In 1970, Bob Russell's '67 Austin Healey 3000 disappeared after a date with the woman he'd eventually marry. But he never gave up on her and kept searching for the beauty for 42 years. Suspecting that the rare collectible car would be sold multiple times, he scoured online auctions for it. Finally, one morning, he saw his car for sale on eBay.
That was only the beginning of Russell's struggle. Next, he had to convince the dealer that it was indeed his Austin Healey and that the dealer had to give it back to him:
Russell said the car's vehicle identification number matched that of his Healey. In addition, he still had the original key and car title, as well as signed affidavits from friends, including the original owner, indicating that Russell had never sold the auto.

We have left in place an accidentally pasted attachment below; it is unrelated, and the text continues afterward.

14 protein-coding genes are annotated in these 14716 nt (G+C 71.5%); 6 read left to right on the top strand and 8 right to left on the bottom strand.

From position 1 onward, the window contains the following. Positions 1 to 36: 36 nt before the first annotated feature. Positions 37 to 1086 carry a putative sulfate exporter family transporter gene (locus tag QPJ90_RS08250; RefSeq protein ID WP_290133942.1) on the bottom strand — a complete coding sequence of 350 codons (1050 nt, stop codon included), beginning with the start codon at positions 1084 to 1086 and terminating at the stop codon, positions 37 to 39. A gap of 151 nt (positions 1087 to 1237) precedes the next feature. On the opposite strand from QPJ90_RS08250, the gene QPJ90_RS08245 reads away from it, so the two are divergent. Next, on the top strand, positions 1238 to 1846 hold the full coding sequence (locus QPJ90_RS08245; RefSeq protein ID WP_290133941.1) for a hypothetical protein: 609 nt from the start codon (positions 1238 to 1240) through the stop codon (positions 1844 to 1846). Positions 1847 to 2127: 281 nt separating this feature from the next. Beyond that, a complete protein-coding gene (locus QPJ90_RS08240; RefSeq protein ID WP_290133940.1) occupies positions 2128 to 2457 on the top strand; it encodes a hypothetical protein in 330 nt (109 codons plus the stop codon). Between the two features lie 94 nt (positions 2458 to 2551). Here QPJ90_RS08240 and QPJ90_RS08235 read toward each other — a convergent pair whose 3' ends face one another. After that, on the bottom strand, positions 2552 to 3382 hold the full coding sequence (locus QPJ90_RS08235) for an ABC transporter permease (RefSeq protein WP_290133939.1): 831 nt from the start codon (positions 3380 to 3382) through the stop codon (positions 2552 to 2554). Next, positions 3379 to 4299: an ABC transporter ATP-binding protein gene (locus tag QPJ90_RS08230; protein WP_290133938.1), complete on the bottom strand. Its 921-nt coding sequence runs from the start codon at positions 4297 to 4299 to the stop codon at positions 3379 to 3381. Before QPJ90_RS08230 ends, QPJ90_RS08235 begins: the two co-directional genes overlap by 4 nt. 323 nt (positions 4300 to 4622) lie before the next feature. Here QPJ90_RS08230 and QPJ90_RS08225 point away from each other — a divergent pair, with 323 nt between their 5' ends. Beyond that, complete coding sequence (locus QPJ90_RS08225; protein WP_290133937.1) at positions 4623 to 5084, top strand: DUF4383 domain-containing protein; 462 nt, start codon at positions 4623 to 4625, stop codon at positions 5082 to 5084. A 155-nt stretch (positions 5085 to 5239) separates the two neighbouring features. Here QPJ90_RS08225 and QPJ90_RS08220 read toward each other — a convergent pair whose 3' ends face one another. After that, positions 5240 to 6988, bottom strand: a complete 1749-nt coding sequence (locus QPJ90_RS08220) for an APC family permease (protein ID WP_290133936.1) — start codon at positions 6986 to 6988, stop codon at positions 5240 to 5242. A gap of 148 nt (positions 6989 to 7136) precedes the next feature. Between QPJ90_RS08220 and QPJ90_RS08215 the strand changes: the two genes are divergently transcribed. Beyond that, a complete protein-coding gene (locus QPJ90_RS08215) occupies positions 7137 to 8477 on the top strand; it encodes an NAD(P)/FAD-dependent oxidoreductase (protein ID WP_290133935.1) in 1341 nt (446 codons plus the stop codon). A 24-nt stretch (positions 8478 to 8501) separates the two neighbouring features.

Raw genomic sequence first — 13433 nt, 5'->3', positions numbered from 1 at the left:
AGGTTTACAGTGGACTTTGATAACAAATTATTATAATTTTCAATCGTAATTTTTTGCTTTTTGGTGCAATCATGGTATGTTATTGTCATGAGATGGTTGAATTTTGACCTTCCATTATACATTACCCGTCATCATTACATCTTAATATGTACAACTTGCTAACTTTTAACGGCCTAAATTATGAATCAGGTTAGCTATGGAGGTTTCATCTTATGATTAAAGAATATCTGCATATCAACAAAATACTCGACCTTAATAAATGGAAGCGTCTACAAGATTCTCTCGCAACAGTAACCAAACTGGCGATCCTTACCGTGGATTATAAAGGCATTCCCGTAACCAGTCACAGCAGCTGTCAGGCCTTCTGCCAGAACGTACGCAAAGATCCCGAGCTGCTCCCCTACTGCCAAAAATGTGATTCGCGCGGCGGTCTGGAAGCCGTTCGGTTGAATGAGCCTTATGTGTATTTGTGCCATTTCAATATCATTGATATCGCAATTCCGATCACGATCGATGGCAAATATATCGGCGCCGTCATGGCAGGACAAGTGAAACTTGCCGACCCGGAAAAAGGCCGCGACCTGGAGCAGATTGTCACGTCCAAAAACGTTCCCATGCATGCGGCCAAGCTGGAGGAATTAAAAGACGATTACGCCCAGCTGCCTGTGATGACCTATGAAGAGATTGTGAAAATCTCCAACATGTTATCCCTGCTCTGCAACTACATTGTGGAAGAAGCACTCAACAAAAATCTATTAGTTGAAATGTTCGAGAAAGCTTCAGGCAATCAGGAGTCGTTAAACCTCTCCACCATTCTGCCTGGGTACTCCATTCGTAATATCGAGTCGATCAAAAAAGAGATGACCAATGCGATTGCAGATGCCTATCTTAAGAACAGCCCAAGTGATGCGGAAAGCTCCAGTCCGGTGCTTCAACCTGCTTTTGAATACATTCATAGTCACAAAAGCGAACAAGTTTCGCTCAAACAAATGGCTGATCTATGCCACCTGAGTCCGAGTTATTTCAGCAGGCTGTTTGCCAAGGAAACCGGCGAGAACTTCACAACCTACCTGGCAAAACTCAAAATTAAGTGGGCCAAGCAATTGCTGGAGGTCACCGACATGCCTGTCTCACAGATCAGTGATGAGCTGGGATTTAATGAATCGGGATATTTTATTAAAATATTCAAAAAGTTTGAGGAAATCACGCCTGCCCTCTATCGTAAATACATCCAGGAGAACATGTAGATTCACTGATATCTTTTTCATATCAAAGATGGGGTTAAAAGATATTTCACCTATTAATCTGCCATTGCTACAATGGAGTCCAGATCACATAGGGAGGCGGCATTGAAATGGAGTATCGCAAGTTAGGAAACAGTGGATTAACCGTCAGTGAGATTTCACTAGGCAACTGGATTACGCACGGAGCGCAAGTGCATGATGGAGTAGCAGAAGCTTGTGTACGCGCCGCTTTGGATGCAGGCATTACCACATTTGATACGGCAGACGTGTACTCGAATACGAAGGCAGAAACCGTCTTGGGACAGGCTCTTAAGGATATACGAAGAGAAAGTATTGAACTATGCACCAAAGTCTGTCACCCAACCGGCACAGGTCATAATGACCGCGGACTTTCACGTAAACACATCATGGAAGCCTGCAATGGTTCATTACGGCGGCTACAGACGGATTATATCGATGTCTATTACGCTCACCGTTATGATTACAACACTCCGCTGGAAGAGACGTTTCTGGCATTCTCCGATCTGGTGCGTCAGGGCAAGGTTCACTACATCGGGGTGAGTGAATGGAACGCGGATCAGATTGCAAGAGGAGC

But one legal roadblock remained: He didn't have a copy of the stolen-car report he filed back in 1970. [...]
Turns out the original stolen-car report he filed in Philadelphia wasn't showing up at the National Crime Information Center because one VIN letter was entered incorrectly into the FBI's computerized index of crimes.
But thanks to persistent detectives in Philadelphia, Russell said, the report finally was located.
Once he got his hands on a copy of the report, Philadelphia police were able to reactivate the file. That enabled the Los Angeles County Sheriff's Department to impound the car.
Russell and his wife, Cynthia, drove to LA on June 16 and took possession of the car two days later after paying roughly $600 in impoundment fees.
Link -via Jalopnik | Photo: Michael Ainsworth/AP